This is compelling reading. For the Love of Money – NYTimes.com. Compelling for me, because the money thing baffles me. I have never understood the perpetual grasping for money that seems to accompany the lives of people who have enough of it already.
Charles Eisenstein, whose book, Sacred Economics, I am currently reading, touched on it – that the scarcity of something is important. Something that is perceived to be scarce is coveted and demanded. Scarcity helps to commercialise things, to create commodity. But he also says that money crossed over, long ago, from commodity to a more abstract system.
Sam Polk’s explanation of a very real addiction plays a little to my understanding. The comparisons it makes with heroin addicts connects with me. Not because I have ever been one, but I have met one or two lost souls on my journey.
I keep thinking about the government-backed fracking disaster that is in the process of being created in the UK at present. I am sure fracking is merely a money-making scheme for Dave C and his cronies; a get-rich-quick-fix so that he and they can bow out rich and still young.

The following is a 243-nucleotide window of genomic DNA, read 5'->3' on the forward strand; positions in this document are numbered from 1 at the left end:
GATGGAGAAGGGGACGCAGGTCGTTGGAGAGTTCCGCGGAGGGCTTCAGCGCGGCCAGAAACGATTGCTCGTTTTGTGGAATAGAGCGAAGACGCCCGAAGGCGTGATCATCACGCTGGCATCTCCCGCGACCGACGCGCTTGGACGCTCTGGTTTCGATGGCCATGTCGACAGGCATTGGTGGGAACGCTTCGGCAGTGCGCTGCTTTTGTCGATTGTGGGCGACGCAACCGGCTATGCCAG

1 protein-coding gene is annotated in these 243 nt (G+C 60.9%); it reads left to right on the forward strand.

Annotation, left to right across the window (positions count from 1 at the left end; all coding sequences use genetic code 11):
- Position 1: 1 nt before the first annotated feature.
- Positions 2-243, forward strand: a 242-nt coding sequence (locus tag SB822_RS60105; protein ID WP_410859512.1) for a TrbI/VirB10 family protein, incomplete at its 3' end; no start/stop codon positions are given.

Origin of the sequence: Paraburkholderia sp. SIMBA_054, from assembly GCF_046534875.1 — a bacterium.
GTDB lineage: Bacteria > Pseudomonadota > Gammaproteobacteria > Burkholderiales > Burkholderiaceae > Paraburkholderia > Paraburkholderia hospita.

Our world has at least two generations that have grown up understanding climate change to be fact. Generations X and Y. We know that fossil fuels, no matter which ones they use, are running out. There isn’t much left.
So they’ve found a way of squeezing the last bits of stored natural gas left in the ground. That doesn’t mean it’s the UK’s future of energy production, Dave, no matter how many times you say it. It means it’s the last vestiges of it. You’re squeezing gas from rocks. A chemical blood from a stone.
Why does he keep on saying it? He’s speaking to people who know for scientific sure that he’s wrong. Why doesn’t he just come out and say it?
“Hi, my name is Dave. And I’m a wealth addict.”